Sunday, Bloody Sunday


Today I am going to talk about the inception of the 1905 revolution in Russia. Political unrest in Russia had been steadily increasing since the counter-reformative years of the 1880’s and 1890’s (following the 1860’s and 1870’s which brought land redistribution, formation of local governments, and other liberal reforms). Since these reforms, a new radical political group called the intelligentsia had come about, and was made up mostly of young educated elite intent on improving the lot of the peasants and workers and using these undervalued groups to bolster their revolution. During the period of counter- reforms liberal political groups were pushed back into almost obsolescence, until the great famine in the 90’s forced the government to re- construct local government councils (zemstvos) with greater power, and increased general dissatisfaction with the status quo government among all Russian people and society.

Bloody Sunday occurred on January 9, 1905. It was the turning point from civil unrest to outright revolution, in my opinion. A Russian priest named Georgii Gapon had spent the past few years organizing an extensive union of workmen, aimed at procuring better working conditions and increased rights for this working class from the stubbornly autocratic government. As unrest increased, Gapon decided that a direct plea to the tsar was the next logical step in the reform process, as it was clear in his eyes that his Ministers had simply failed to convey the extent of the situation on the streets. He sent a note to the tsar (perhaps made possible from his prior government connections, or perhaps simply as the figurehead of such a prominent adversarial group) alerting him as to the date and time of the march he and his followers would peacefully make in order to directly present him with their plea. According to his autobiography, it was understood between Gapon and the Imperial Ministry that their plea would be received by the tsar.

On the day of the march, Gapon’s unarmed procession made its way to the Winter Palace, leading with a picture of tsar Nicholas II himself and singing patriotic songs. The tsar, rather than receiving the petition, ordered the military to shoot to kill towards the advancing petitioners. Even the police showed outrage at the first shots by the military, asking how the soldiers could fire towards a picture of the tsar. Gapon had never believed the military would shoot on the procession, but as the volleys continued, and the men, women, and children present in the procession began to flee, Gapon and a small number of other followers marched on a ways, until they proclaimed that they had no tsar anymore, for no “Little Father” should commit such atrocities against his people. Gapon’s undamaged survival of the event was considered quasi- miraculous at the time by contemporaries in Europe and Russia alike, as hundreds had died and many others were wounded.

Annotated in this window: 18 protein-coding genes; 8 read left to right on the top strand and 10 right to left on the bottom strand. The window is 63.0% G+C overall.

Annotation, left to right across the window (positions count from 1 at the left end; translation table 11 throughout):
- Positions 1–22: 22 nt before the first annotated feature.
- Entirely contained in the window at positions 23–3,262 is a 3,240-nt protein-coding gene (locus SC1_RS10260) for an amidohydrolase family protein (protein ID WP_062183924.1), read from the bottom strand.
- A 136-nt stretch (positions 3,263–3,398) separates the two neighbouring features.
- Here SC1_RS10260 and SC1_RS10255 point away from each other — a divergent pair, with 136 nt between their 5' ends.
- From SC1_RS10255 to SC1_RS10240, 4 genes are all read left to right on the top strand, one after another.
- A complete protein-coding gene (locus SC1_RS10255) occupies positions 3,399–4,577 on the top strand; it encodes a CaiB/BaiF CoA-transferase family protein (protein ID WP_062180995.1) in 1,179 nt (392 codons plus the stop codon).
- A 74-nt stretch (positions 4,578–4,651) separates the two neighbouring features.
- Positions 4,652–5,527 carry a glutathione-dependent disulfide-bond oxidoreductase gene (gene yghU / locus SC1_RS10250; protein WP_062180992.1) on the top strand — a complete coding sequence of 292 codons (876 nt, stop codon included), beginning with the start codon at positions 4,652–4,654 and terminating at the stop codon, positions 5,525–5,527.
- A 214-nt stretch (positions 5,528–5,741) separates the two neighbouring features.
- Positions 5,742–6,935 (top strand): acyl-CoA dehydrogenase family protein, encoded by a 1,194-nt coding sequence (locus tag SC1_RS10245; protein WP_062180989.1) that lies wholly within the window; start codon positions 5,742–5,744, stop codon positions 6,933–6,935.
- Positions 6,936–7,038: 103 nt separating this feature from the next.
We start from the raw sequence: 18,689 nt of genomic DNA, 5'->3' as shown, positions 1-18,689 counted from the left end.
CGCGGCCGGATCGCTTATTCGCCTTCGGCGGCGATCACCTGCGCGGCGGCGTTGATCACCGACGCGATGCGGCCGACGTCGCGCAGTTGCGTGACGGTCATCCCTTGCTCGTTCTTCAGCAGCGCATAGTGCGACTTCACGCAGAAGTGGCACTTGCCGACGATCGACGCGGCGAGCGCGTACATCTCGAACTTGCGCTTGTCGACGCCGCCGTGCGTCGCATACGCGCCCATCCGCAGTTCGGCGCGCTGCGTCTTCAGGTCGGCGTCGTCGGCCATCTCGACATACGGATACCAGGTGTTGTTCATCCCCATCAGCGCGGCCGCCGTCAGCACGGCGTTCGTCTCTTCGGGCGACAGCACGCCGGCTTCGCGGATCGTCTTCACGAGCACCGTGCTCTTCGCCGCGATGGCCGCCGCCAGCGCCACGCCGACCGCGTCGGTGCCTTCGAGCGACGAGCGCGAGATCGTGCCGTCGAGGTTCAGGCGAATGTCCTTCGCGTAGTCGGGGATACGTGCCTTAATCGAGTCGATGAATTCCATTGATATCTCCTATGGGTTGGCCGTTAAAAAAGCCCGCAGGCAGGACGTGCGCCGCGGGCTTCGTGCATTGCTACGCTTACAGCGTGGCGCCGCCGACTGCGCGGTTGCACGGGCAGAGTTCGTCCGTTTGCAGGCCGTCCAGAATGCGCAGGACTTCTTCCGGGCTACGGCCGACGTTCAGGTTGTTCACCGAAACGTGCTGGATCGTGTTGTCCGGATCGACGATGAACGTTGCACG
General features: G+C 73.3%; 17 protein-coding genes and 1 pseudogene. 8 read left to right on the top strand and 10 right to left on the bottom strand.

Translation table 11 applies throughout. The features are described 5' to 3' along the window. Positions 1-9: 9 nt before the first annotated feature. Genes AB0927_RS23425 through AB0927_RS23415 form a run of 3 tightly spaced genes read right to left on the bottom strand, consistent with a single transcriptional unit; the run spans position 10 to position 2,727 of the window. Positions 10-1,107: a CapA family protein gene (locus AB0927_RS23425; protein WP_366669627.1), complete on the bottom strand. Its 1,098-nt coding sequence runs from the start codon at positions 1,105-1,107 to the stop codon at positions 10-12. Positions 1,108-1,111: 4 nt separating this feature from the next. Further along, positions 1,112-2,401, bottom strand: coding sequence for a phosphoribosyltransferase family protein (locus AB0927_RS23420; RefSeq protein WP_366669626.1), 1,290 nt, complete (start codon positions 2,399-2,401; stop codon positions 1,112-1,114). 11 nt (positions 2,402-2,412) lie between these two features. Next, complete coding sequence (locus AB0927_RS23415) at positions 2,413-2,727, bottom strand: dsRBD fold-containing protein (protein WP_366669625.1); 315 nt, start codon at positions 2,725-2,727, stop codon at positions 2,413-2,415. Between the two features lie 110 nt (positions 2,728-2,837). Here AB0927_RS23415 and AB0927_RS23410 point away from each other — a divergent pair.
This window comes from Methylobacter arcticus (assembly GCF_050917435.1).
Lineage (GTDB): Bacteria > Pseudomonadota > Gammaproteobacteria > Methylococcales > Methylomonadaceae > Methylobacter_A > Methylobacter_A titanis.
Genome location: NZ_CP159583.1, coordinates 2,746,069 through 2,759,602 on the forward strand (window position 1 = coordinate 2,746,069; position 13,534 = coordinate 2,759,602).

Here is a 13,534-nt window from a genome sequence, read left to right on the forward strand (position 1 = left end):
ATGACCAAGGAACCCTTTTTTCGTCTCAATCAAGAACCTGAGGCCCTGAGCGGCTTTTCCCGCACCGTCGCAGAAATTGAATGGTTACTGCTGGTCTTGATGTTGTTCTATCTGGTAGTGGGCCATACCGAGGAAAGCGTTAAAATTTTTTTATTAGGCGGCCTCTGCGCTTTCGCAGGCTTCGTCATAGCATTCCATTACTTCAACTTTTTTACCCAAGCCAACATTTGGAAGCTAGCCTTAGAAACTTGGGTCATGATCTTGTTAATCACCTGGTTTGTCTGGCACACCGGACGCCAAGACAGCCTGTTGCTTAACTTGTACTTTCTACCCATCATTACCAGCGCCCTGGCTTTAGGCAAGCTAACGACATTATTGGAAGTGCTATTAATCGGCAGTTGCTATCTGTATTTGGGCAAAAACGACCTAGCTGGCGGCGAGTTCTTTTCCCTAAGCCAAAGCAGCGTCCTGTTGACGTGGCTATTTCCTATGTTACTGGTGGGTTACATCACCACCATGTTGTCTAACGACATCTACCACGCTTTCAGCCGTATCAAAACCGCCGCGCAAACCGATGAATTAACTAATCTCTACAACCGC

This event, now known as Bloody Sunday, created national outrage to a new extent and seems to me to have been the point in which legal labour movements transformed into fully revolutionary movements. This invoked full- on revolution for approximately a year until the government finally conceded enough to split the liberal movement, with the October Manifesto.

Background information on the conditions leading to the 1905 Revolution, and general accounting of Bloody Sunday from Chapter 8 of Gregory Freeze’s “Russia, A History”.

More specific information regarding Gapon’s personal actions and feelings on the event from ProQuest Historical Newspapars: The New York Times; an article titled “Gapon, the Hero of “Bloody Sunday”: Pages from the Autobiography of the Priest Who Led the Russian Workmen to Death in St. Petersburg.” from February, 1906.

Picture from


3 comments on “Sunday, Bloody Sunday

  1. Anonymous says:

    Your post has a nice balance of analysis and description of this important event. As you know, Gapon’s motivations were complicated, and it would be worth thinking about how that might be reflected in his autobiography.

  2. Leah W. says:

    I like that you include that Father Gapon survived the event, because I had actually been wondering about this. I wonder what happened to him afterwards. Was he thrown in jail? Did he go on to do other things for the revolution?

  3. Anonymous says:

    Well, since you asked…..check out the other posts about Father Gapon on the course website (click on his name in the tag cloud….)

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